But like their savannah-dwelling relatives, African forest elephants also disperse seeds through their waste and fertilize the ground in the process. All of this combined allows for more carbon capture in their ecosystem by opening gaps in the canopy and providing better soil for tree species to grow.

Image credit: Courtesy of Riccardo Chiarini

Valuing natural carbon services

But the question remains, how do we value the services something like an African forest elephant can provide? This would first require economists to estimate a price for the carbon sequestration services produced by a particular species. This estimate would include both the carbon the species can currently sequester through its activities, as well as the potential gains in sequestration that would result from the conservation and restoration of the species.

This value is what brings in investors, and Berzaghi explains that this could become a win-win situation, creating a financial pathway to move funds from investors to local communities working on the ground. “Owners” of the species/asset (governments, etc.) would work with intermediaries to issue certificates granting rights to the species’ carbon sequestration services, and funds received from investors for those certificates would go towards the conservation and restoration programs that care for and manages that species.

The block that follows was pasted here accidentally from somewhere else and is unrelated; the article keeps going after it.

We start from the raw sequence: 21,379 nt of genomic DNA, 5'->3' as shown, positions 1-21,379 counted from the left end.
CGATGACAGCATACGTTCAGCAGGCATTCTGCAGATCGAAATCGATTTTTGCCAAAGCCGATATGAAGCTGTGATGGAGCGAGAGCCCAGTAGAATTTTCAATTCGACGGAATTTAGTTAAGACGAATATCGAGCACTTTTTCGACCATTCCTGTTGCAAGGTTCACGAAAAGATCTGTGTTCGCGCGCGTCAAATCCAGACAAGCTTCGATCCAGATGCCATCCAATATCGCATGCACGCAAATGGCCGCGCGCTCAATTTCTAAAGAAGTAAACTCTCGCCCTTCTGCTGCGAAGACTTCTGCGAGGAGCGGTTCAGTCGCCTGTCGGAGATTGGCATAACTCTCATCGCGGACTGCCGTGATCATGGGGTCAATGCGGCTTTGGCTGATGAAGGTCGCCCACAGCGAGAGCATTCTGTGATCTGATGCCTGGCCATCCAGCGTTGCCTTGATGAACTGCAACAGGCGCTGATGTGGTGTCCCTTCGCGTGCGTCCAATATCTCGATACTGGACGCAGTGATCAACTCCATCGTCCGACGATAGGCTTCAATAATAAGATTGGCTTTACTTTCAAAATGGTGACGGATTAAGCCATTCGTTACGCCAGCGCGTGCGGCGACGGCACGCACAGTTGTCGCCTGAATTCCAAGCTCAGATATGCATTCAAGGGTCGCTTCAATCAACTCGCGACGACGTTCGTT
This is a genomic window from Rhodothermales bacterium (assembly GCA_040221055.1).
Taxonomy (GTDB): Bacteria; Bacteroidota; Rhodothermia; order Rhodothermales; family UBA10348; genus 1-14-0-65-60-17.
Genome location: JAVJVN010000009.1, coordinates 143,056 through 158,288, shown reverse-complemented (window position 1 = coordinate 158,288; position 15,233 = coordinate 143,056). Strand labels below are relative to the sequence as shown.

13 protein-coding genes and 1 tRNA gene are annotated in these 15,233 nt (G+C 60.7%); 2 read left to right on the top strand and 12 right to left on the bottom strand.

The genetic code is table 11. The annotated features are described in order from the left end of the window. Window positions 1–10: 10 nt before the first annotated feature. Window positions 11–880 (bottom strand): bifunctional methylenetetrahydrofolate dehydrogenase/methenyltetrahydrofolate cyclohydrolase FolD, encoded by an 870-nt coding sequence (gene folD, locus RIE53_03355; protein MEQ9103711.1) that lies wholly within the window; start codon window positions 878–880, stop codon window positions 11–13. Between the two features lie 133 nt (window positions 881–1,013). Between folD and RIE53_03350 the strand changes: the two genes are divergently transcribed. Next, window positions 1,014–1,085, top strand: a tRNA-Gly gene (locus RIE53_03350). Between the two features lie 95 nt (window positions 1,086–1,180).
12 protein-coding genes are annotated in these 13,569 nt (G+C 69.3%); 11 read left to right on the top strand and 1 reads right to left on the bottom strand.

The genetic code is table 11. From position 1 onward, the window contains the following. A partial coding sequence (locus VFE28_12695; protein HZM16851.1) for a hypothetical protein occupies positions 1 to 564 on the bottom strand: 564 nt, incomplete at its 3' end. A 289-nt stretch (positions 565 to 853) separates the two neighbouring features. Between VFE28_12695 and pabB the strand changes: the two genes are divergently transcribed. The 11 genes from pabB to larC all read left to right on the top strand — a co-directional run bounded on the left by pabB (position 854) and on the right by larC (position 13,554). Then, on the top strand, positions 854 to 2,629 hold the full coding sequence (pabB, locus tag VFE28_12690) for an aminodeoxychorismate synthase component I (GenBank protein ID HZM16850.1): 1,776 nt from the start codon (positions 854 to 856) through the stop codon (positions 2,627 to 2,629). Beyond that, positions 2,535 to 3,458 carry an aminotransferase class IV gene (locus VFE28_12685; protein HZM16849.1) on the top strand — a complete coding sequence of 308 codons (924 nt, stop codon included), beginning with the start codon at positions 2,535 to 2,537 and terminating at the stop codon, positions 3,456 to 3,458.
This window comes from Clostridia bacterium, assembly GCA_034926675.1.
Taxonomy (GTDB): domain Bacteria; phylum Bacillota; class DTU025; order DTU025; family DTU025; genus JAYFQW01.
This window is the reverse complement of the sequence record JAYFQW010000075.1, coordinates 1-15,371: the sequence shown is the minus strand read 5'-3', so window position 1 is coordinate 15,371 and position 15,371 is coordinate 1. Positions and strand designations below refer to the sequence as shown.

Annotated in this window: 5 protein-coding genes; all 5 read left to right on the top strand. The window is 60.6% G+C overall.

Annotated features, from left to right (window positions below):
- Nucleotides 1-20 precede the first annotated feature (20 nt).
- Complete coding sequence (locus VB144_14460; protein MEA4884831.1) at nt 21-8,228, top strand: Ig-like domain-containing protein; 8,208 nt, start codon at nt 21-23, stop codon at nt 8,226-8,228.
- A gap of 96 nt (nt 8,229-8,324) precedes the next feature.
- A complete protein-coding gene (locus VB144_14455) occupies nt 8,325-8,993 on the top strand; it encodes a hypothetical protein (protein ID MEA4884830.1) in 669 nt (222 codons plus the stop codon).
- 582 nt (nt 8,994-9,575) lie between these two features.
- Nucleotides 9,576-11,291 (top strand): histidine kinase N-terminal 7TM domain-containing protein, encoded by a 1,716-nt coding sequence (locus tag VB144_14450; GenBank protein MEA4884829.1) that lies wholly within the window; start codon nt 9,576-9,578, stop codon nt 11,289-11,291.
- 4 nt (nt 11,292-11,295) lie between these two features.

Berzaghi explains the role that animals play in the carbon cycle, showing that the global collapse of large mammals has likely caused a dramatic global reduction in the carbon sequestration potential of ecosystems due to changes in vegetation cover. They show that in tropical Africa, the presence of elephants increases rainforest carbon stocks by 3-15% due to their ability to reduce plant density and promote the growth of carbon-dense trees.

African forest elephants, lowland bongos, and forest buffalos. Dzanga Sangha Special Reserve, Banks of the Sangha river, Central African Republic. Image credit: Gregoire Dubois, Creative Commons

Calculating nature’s role

Rebalance Earth has actually put a price on the carbon services that African forest elephants provide if they recovered to their full former range - 6,000 metric tonnes per square kilometer or about $150 billion in economic value. Within the next ten years, the value of an elephant remaining alive (based on carbon pricing) would rapidly outpace the price humans have put on their ivory!

Now, there are possible caveats and risks that go along with trying to value the services provided by wild animals, including that extreme climate events might have a much greater effect on carbon dynamics and make carbon sequestration through nature minimal; overlooking the contributions of other species that contribute to carbon storage; a potential increase in human-wildlife conflict, as large swaths of land and water will be needed to restore species and ecosystems; and the commodification of wildlife that could inadvertently lead to degradation rather than restoration.

However, despite these challenges, risks, and caveats, this approach may be one of the few we have left to close the biodiversity funding gap quickly. Unlike technological solutions, NBS are readily available and deployable and can provide at least one-third of the solution to climate change. Perhaps it is time to put a real price on nature.